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Mozambican Idyll
By David Goldiner
Just a mile from the sugary sand beach at Manda Nkwichi Lodge in northern Mozambique, workers teach villagers new techniques for growing better squash, greens and sweet potatoes. Health workers use a dugout canoe to bring aspirin and bandages to a rudimentary clinic near the retreat on Lake Niassa. Down the wild coast from the spot where guests take romantic torch-lit walks, stacks of straw lie next to a mud-walled church where donations will one day help provide a roof.
 

 It's all part of Nkwichi's plan to build a new and rare kind of African tourism - one that wraps guests in unparalleled luxury but goes the extra mile to uplift the community as well. "We need the guests, they are what keeps all this going", said Douglas Kabotolo, a guide at the lodge. "We want them to be a part of what we are doing".

 

  

Nkwichi -'squeaky sands' in the local Nyanja language - would undeniably be a once-in-a-lifetime spot, even if it never helped a single villager build a better life. Seven sprawling open-air chalets are dotted among wild mango and miombo trees overlooking the inland sea that is better known to foreigners as Lake Malawi.

 


Days are spent lounging on the Robinson Crusoe-style deserted beach or paddling up and down the coast untouched by development.
 

Like characters in a romantic French movie, guests dig into curried whole fish and fresh-baked flatbreads as waves crash on rocks below. But as idyllic as it is, Nkwichi is much more than a picture postcard African tourist heaven.

The lodge, which was founded in 1996, is a key economic engine for several villages in the Lago district, a dirt-poor region with no tarred roads or electricity. Along with most of the rest of northern Mozambique, it was ravaged by the 30-year civil war between the government and RENAMO rebels.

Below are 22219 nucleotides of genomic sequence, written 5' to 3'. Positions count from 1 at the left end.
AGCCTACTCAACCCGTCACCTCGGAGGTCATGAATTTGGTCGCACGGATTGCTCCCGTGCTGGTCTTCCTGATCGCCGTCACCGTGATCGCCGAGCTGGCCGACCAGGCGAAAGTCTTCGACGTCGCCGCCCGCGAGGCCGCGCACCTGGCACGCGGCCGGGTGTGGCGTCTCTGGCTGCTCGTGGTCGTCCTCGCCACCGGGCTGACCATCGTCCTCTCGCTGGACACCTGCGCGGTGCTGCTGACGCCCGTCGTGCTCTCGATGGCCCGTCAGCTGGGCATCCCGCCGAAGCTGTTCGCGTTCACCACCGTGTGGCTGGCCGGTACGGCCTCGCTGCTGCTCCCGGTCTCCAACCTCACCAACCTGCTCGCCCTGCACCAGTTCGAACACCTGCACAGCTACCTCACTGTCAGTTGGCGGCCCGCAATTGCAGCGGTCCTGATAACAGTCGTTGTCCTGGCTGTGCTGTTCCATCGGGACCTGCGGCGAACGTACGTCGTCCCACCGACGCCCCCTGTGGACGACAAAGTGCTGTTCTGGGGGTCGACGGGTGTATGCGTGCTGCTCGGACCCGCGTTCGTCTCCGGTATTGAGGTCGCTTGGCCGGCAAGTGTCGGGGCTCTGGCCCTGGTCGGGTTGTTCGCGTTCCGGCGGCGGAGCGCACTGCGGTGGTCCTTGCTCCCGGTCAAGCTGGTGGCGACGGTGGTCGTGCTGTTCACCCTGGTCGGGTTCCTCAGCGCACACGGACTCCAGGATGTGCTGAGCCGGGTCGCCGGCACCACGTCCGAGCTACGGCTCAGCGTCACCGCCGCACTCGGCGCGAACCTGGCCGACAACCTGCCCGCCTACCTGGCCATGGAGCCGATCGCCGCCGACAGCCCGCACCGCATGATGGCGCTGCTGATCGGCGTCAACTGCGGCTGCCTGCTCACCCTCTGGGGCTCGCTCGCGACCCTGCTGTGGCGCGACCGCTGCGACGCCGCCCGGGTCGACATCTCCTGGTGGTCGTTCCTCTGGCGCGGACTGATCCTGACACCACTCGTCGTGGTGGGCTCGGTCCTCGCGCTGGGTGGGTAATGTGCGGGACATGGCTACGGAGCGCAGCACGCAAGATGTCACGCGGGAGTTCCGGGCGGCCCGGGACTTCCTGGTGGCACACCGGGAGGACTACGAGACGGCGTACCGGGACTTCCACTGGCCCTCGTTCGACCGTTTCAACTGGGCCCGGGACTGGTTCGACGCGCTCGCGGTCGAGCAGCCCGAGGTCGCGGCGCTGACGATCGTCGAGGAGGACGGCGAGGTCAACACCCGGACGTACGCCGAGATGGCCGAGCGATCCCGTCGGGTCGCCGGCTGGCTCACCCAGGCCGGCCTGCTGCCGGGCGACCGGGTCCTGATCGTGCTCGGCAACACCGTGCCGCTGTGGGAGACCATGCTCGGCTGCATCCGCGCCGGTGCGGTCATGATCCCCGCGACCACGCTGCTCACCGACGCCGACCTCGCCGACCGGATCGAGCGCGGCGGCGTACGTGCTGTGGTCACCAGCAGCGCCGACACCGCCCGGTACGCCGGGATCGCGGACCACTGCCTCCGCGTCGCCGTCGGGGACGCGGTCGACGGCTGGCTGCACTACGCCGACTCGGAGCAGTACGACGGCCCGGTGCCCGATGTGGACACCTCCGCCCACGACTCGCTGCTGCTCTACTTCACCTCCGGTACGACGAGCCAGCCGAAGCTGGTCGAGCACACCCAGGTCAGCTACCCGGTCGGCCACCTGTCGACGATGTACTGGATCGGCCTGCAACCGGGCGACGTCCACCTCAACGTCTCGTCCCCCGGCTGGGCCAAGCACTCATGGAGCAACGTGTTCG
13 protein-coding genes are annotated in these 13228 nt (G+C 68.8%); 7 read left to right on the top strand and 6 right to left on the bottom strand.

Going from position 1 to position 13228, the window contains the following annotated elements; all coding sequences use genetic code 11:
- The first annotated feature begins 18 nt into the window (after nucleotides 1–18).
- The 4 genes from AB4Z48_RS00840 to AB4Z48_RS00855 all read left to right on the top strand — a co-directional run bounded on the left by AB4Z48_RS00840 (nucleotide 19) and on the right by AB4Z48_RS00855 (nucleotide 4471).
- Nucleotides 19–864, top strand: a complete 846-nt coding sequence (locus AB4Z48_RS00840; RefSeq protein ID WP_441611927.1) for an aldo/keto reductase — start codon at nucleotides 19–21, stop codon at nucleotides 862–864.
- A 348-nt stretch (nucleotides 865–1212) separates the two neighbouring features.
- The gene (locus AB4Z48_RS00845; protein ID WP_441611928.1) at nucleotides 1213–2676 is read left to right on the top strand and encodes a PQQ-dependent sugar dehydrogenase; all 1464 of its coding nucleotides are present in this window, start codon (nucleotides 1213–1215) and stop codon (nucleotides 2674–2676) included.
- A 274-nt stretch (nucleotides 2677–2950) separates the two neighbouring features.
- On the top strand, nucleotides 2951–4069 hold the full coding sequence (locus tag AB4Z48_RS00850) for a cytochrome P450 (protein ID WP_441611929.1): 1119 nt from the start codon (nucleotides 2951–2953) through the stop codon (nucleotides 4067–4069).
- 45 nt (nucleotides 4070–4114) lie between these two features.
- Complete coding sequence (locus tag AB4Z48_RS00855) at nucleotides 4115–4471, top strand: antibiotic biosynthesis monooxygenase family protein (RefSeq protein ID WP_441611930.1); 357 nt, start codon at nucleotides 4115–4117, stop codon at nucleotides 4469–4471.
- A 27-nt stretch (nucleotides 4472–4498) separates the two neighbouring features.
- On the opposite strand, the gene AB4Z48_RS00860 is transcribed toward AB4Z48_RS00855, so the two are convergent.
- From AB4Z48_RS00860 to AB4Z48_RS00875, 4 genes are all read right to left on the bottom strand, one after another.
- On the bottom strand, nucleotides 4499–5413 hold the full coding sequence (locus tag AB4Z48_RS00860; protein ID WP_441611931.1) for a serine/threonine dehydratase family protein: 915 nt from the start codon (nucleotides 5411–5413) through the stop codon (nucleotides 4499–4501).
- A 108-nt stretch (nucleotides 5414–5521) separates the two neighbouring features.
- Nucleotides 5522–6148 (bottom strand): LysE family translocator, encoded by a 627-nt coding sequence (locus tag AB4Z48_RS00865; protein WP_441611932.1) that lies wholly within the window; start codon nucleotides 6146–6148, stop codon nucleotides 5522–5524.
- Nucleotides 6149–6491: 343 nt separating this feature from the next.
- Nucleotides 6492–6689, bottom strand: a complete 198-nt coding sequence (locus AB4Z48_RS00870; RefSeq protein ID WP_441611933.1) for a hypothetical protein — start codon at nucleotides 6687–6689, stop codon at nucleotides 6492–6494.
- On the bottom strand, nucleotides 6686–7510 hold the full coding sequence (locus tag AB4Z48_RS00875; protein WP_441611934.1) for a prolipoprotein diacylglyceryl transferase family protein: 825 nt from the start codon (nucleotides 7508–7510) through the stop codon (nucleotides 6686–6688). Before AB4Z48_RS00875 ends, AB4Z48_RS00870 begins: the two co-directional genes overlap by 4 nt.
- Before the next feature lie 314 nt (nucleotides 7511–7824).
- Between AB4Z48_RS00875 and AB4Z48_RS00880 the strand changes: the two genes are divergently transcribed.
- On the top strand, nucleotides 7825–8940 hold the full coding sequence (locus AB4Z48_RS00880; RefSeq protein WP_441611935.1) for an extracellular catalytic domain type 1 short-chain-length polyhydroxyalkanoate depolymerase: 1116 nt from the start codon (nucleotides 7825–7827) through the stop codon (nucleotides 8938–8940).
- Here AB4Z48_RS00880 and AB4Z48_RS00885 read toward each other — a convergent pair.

Even now that peace has come, the region is so isolated that people mostly use money from neighboring Malawi. Fifty people work at the lodge, and they each support at least 15 family members each - meaning each guest puts food in the mouths of 750 people.

The lodge also works closely with the Manda Wilderness Community Trust, which helps manage a 247,000-acre reserve along the lakeshore. With help from foreign aid groups, the trust sinks wells and helps build schools, even though many are stuck with a single teacher for dozens of kids. A single community health worker travels up and down the coastline armed with little more than bandages and a few pills.

 
 
Perhaps most important of all to the average man is the sprawling farm that sits about a mile down the "main road" actually a well-trampled path - from the lodge. Teams of workers tend neat rows of beans, squash and lettuce greens. In classes and seminars, outreach workers show villagers key concepts like crop rotation - a difficult concept for people whose main concern is growing enough of the staple crop cassava to survive till the next harvest.

"That's all they grow - cassava, cassava, cassava", said Kabotolo "They try to teach them something different." Further down the coast, the four mud walls of a church are rising near the village of Mbecua, thanks in part to a guest who raised money from friends and neighbors after visiting.

Parishioners, whose choir literally sings to the heavens, are saving to buy enough thatch to build a roof and what they have so far is lined up next to the structure. They haven't reached the Promised Land yet. But they're awfully close.
 
 
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